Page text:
Husband of woman, 26, arrested for abortion in Texas decries her decision
‘I have no words for it, it was a son’: Husband of woman, 26, arrested for abortion in Texas rejects her decision as revealed he filed for divorce the day of her arrest
- Ismael Herrera of Starr County, Texas, said he learned from news reports that his son had been aborted
- He filed for divorce on April 7, the day his estranged wife Lizelle Herrera was arrested for self-induced abortion.
- Starr County Prosecutor Gocha Ramirez apologized for charging woman with murder; a decision that was later revoked
- “I never meant to hurt this young lady,” he said
- The Texas Heartbeat Act bans abortion after a fetal heartbeat is detected, usually around six weeks after pregnancy
- The law exempts women who terminate pregnancies themselves from prosecution
The estranged husband of a Texas woman arrested for aborting her baby said, “I have no words for it…it was a son. A boy,” as he revealed that he had filed for divorce on the day of her arrest.
Ismael Herrera reported the haunted interview Notifications48and also revealed that he had only discovered that his ex Lizelle Herrera, 24, had taken the abortion pills when he read in news reports of her subsequent arrest.
Filmed in the reflection of a dirty mirror, with his voice changed to mask his identity, the former wife told the Spanish language station that he found out just days after separating from Lizelle Herrera that she was pregnant.
It’s unclear why they broke up or whether that was the reason for Herrera to terminate the pregnancy.
The couple married in 2015 when she was 19, according to the Washington Posthave two sons together, although they broke up in January.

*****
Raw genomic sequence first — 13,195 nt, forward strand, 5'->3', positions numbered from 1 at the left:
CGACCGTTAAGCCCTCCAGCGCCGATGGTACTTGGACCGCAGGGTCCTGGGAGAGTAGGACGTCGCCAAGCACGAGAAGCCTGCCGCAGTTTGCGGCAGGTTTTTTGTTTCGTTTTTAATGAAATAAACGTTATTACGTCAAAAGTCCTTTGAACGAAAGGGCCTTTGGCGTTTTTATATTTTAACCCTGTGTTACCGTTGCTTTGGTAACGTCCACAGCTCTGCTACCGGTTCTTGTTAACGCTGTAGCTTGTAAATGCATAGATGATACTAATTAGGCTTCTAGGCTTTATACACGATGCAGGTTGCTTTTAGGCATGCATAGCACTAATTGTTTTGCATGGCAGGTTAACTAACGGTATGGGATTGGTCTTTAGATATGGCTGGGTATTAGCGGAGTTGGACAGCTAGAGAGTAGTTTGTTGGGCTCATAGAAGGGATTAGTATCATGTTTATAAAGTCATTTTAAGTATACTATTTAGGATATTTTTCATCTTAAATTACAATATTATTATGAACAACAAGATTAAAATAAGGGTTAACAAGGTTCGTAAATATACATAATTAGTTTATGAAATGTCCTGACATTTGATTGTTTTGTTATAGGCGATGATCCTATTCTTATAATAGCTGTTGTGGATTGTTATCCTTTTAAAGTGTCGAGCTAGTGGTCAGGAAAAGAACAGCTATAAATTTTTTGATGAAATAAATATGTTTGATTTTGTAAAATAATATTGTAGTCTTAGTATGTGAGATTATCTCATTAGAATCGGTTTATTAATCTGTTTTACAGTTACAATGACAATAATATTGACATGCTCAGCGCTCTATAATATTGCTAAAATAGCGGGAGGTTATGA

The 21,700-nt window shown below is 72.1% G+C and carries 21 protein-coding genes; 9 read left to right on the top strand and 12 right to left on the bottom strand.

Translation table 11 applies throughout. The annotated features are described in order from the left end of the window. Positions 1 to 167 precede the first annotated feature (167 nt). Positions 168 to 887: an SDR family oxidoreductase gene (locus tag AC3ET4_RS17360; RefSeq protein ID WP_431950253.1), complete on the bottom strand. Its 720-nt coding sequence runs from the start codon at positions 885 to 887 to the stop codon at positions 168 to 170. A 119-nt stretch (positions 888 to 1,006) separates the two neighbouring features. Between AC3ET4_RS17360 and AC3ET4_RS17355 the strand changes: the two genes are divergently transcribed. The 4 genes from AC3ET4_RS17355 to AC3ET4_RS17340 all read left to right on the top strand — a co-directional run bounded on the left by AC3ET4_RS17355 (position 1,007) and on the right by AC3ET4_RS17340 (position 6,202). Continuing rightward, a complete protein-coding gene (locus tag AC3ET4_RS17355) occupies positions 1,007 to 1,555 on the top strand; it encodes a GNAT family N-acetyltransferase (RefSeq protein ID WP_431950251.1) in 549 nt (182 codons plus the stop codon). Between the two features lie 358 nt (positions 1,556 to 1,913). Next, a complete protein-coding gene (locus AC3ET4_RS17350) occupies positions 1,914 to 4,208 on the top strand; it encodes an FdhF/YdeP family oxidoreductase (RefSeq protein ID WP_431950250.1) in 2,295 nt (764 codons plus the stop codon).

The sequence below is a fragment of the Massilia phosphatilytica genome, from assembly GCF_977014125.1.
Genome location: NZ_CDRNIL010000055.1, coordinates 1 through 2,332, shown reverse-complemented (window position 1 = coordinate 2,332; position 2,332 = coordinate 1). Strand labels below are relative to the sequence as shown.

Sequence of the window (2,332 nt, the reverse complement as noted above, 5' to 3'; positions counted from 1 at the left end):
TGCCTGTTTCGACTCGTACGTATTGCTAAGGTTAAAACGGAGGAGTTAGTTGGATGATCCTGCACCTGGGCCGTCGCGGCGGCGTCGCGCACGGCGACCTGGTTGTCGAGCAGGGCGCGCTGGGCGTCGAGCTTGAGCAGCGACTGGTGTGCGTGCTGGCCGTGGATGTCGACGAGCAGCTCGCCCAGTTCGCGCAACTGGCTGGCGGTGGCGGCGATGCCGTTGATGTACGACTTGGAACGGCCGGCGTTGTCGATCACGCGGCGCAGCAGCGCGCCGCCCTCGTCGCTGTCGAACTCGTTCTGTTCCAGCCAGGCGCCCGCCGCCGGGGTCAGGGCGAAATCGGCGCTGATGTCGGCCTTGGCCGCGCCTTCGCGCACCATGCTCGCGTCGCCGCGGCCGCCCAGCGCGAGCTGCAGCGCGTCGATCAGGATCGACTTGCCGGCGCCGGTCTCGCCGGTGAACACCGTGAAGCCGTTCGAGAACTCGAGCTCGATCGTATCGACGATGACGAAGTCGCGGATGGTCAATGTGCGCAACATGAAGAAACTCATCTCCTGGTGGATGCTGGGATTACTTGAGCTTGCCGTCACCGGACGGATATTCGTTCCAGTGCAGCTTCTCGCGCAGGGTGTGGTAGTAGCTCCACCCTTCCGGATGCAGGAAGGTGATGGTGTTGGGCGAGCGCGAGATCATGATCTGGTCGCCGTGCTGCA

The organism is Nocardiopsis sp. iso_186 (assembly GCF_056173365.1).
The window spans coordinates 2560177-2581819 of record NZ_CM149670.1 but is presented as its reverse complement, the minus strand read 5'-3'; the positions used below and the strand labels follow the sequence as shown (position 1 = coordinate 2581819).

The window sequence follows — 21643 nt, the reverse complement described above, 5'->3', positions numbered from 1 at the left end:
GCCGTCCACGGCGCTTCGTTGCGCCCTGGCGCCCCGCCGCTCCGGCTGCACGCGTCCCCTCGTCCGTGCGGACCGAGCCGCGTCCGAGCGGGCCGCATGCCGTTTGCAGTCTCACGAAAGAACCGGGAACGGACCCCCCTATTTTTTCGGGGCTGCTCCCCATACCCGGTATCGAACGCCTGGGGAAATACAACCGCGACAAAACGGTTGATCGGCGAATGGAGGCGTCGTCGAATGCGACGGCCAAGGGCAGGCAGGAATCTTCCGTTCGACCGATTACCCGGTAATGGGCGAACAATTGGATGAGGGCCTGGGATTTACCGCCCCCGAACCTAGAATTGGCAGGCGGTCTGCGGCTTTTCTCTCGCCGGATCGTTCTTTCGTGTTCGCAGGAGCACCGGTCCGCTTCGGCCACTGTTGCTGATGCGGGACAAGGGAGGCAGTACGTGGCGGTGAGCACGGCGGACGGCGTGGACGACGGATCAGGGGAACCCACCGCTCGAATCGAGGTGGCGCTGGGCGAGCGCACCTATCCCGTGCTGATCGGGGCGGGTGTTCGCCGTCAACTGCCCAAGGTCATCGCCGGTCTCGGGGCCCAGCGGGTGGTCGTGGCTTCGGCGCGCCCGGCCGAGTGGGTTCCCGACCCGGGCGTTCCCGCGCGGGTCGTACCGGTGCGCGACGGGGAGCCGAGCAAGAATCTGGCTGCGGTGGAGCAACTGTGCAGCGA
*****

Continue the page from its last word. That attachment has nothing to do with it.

Starr County, Texas authorities arrested Lizelle Herrera on April 7, the same day her 8-year-old partner filed for divorce.
Ismael Herrara, who was filmed in a mirror to protect his identity, told Noticas48 that he learned that his estranged wife had terminated her pregnancy through news outlets
Lizelle Herrera, 26, was arrested last week after she “deliberately and knowingly caused the death of a person by self-induced abortion”. She was released on Sunday after it became clear that Texas law prohibits charges against women who terminate their own pregnancies.
Starr County Prosecutor Gocha Ramirez, pictured, filed charges against Herrera, only to later drop them and apologize for doing so.
The hospital where she was treated after the abortion apparently reported her to local sheriff Rene “Orta” Fuentes, but she should never have been charged under Texas law.
The county’s prosecutor, recently elected Democrat Gocha Ramirez, 68, dropped the murder charge against Lizelle Herrera on Sunday and ordered her release from prison, saying it was all a mistake.
“I’m so sorry,” Ramirez wrote in a text message to the woman’s attorney, Calixto Villareal, according to the Post. “I assure you it was never my intention to hurt this young lady.”
Texas has been a battleground over abortion rights after the state legislature passed the Texas Heartbeat Act, which prohibits terminating pregnancies after a fetal heartbeat is detected, usually after six weeks, before most women know they are pregnant.
Texas law, however, excludes women who cause abortions themselves, and the prosecutor admitted he made a mistake in suing her.
Herrera was held in the Starr County Jail on $500,000 bail while authorities investigate the details surrounding her abortion.
Even anti-abortion rights groups say the prosecutor screwed up in indicting the young woman.
“The Texas Heartbeat Act and other pro-life policies in the state clearly prohibit criminal charges against pregnant women,” John Seago, the Texas Right to Life legislative director, told the Washington Post. “Texas Right to Life opposes prosecutors who go beyond the bounds of Texas’ prudent and carefully crafted policies.”
Pro-choice group, the Frontera Fund, ransacked the courthouse after Lizelle Herrera’s arrest, denouncing the law they say limits a woman’s right to health care.
The arrest will only fuel an already controversial issue surrounding the state.
‘We protested. We’ve dropped the charges. But the battle is only getting fiercer,” the Fontera Fund wrote on Twitter.